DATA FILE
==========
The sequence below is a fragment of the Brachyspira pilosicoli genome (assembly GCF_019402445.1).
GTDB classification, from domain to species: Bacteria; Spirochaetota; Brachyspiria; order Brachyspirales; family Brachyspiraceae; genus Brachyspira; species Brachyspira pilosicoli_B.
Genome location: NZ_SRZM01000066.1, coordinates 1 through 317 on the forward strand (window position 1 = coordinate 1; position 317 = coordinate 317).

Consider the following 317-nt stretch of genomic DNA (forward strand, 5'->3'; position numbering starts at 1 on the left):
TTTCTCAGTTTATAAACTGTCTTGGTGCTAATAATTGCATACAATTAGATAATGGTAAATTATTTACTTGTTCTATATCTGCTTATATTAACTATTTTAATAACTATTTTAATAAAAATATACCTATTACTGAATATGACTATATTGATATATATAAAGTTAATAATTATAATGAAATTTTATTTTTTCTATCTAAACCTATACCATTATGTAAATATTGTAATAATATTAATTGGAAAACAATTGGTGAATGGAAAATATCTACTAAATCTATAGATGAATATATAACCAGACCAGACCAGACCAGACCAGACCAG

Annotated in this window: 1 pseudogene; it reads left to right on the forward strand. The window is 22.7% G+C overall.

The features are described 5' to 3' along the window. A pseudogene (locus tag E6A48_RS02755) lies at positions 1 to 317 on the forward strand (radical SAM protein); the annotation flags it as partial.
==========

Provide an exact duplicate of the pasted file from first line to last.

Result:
The sequence below is a fragment of the Brachyspira pilosicoli genome (assembly GCF_019402445.1).
GTDB classification, from domain to species: Bacteria; Spirochaetota; Brachyspiria; order Brachyspirales; family Brachyspiraceae; genus Brachyspira; species Brachyspira pilosicoli_B.
Genome location: NZ_SRZM01000066.1, coordinates 1 through 317 on the forward strand (window position 1 = coordinate 1; position 317 = coordinate 317).

Consider the following 317-nt stretch of genomic DNA (forward strand, 5'->3'; position numbering starts at 1 on the left):
TTTCTCAGTTTATAAACTGTCTTGGTGCTAATAATTGCATACAATTAGATAATGGTAAATTATTTACTTGTTCTATATCTGCTTATATTAACTATTTTAATAACTATTTTAATAAAAATATACCTATTACTGAATATGACTATATTGATATATATAAAGTTAATAATTATAATGAAATTTTATTTTTTCTATCTAAACCTATACCATTATGTAAATATTGTAATAATATTAATTGGAAAACAATTGGTGAATGGAAAATATCTACTAAATCTATAGATGAATATATAACCAGACCAGACCAGACCAGACCAGACCAG

Annotated in this window: 1 pseudogene; it reads left to right on the forward strand. The window is 22.7% G+C overall.

The features are described 5' to 3' along the window. A pseudogene (locus tag E6A48_RS02755) lies at positions 1 to 317 on the forward strand (radical SAM protein); the annotation flags it as partial.